Whimsy World 

MOVIE REVIEW: Wes Anderson’s “Grand Budapest Hotel” looks good but goes nowhere.

click to enlarge Actor Ralph Fiennes gives a delightful comedic performance as M. Gustave in the latest and predictably quirky, detail-obsessed film by director Wes Anderson.

Fox Searchlight Pictures

Actor Ralph Fiennes gives a delightful comedic performance as M. Gustave in the latest and predictably quirky, detail-obsessed film by director Wes Anderson.

When the trailer to Wes Anderson's latest film, "The Grand Budapest Hotel," was first released, the Onion lampooned it with the headline, "Wes Anderson Reteams with Favorite Objects."

It was meant as parody, but turned out to be understatement.

"I'm so excited to be working with old elevators, rotary telephones, taxidermied animals, and outmoded military hats again" the Onion's fake news video quipped in a mock quote by the director. If they only knew. "The Grand Budapest Hotel" makes Anderson's previous films look like exercises in stark realism.

To be fair, it takes place in an imaginary past intentionally remote and obscure. But it's a cause and effect relationship easily deciphered. Anderson created this world, though he gives credit for its inspiration to the writer Stefan Zweig, so it resembles an Anderson creation — just more than usual.

How much more? It contains within its vast horde of quirky mannerisms and quaint artifacts an entire subsection of human transportation devices, including manually operated elevators, old gondolas and a funicular.

What's a funicular? Well, why ruin the surprise? Learning about a funicular is part of the whimsical charm, if you go in for this much whimsy.

The film gets under way only after numerous preludes, which all lead to the main story at the Grand Budapest Hotel during its last days of glory in the 1920s. In a snowy, mountainous region of a fictional European republic, the huge, palatial setting is lorded over by a Monsieur Gustave H. (Ralph Fiennes), a hotelier and gigolo who satisfies the needs of the establishment's rich and elderly women — who are all blondes.

"Why blondes?" asks the film's narrator (Jude Law). I leaned in for the answer but the film was moving too fast for me to register it.

Law plays a fictional author (perhaps inspired by Zweig) getting the story from the hotel's last owner, Mr. Moustafa (F. Murray Abraham), who knew Monsieur Gustave when he was the hotel's young Lobby Boy, Zero Moustafa (Tony Revolori).

Zero and M. Gustave get caught up in a whodunit involving the death of a dowager (Tilda Swinton, in convincing makeup). The ensuing battle over her will puts them at odds with her greedy son, Dmitri (Adrien Brody), and his leering henchman, Jopling (Willem Dafoe).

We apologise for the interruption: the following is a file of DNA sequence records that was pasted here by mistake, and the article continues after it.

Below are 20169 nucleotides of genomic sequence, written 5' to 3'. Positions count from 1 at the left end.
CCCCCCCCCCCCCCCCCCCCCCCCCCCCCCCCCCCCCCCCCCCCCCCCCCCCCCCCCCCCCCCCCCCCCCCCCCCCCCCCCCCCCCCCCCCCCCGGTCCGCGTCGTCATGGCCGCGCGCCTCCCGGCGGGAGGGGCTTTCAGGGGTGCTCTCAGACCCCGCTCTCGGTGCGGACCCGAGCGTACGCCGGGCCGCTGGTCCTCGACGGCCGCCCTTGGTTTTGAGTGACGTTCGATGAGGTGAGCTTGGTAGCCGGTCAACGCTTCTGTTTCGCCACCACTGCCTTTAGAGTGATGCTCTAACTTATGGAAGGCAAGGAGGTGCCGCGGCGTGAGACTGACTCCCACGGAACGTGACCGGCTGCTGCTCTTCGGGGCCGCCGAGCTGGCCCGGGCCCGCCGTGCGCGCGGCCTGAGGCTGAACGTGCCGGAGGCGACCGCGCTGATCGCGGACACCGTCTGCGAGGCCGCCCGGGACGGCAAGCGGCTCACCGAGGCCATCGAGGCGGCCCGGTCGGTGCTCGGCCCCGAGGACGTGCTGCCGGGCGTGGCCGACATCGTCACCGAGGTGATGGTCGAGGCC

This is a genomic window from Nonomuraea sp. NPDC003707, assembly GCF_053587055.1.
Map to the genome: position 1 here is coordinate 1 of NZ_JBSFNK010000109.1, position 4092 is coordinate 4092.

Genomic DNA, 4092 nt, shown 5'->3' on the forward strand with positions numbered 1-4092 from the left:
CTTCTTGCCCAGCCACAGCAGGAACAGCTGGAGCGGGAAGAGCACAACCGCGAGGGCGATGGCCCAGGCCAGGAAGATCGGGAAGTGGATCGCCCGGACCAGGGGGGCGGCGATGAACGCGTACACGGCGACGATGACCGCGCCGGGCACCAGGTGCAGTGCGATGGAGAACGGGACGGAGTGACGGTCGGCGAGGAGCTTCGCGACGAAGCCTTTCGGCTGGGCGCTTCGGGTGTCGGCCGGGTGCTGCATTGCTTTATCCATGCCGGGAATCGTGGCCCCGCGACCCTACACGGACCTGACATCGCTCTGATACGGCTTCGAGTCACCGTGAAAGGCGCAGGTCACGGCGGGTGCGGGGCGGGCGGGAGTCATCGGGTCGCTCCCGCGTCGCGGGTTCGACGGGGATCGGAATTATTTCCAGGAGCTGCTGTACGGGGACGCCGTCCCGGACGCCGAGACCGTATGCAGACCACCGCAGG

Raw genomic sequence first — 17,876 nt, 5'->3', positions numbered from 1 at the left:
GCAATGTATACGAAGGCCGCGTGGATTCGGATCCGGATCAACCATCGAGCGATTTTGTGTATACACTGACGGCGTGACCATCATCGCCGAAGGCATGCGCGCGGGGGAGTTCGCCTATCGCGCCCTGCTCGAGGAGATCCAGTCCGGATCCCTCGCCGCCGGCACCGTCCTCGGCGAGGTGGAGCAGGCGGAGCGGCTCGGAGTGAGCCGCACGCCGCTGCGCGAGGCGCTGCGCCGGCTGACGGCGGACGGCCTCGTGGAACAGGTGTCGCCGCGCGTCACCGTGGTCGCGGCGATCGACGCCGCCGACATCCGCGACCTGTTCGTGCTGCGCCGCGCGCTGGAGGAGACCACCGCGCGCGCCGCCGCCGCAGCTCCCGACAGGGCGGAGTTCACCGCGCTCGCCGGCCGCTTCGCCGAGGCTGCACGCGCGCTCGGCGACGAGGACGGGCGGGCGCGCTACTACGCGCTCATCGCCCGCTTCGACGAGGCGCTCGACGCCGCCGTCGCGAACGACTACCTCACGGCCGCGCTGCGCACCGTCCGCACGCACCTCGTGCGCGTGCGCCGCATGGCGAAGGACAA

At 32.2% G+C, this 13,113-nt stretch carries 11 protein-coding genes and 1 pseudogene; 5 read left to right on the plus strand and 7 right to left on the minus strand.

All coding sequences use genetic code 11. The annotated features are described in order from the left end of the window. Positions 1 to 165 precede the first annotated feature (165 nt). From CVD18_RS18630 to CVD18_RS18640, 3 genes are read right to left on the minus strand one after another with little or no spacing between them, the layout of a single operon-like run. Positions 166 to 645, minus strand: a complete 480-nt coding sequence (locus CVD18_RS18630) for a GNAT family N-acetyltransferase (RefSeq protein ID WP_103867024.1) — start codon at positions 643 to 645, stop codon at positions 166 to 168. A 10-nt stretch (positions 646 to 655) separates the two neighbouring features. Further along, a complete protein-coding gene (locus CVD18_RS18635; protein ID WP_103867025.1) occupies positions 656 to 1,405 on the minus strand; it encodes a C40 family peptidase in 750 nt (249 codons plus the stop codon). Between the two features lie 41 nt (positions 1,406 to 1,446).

These ancillary figures are — maybe you aren't surprised — somewhat thinly developed. As in a lot of Anderson's work, characters often are reduced to caricatures, and famous actors often show up in the most minor roles, just to get a laugh. Harvey Keitel and Edward Norton appear as a prisoner and a policeman when Gustav is arrested for the dowager's death, but even though their screen time is longer than say, Bill Murray and Owen Wilson's, the effect is the same as the funicular. Their appearance is intended as a gag; their roles are secondary.

"The Grand Budapest Hotel" is a marvelously crafted film, switching aspect ratios and moving from color to black and white. It's beautiful to look at, eye candy of the highest quality. But it's also difficult to care about. And despite its frenetic pace, it often feels like it isn't going anywhere.

M. Gustave and Zero move from one location and episode to another with alacrity, abandon and, frankly, incoherence. Often their adventure feels like it was taken from one of those late-night Nickelodeon cartoons meant to hypnotize the stoner crowd. Shifts in time and space seem arbitrary and irrelevant, connected only by a forced logic. Do we need a speedy chase down a snowy mountain on skis? No, but it allows Anderson to show off a miniature diorama created for the special effect. This is a fast-paced exercise that can feel agonizingly uneventful.

It isn't all about liking or disliking Anderson's style, either. "Moonrise Kingdom" was a vastly more modest and superior film. It was really funny. "Grand Budapest," most surprisingly, isn't, although it tries awfully hard to be. Many jokes fell flat at the screening I attended. I was surprised to hear audience members applaud when the credits rolled. Except for scattered instances, mostly they were silent during the film. Perhaps they were too mesmerized by all the secret societies, the intricately rendered matte paintings used as backgrounds, and the detailing on the funicular. It all looks really good, but there isn't much more to it than looks. (R) 100 min. S

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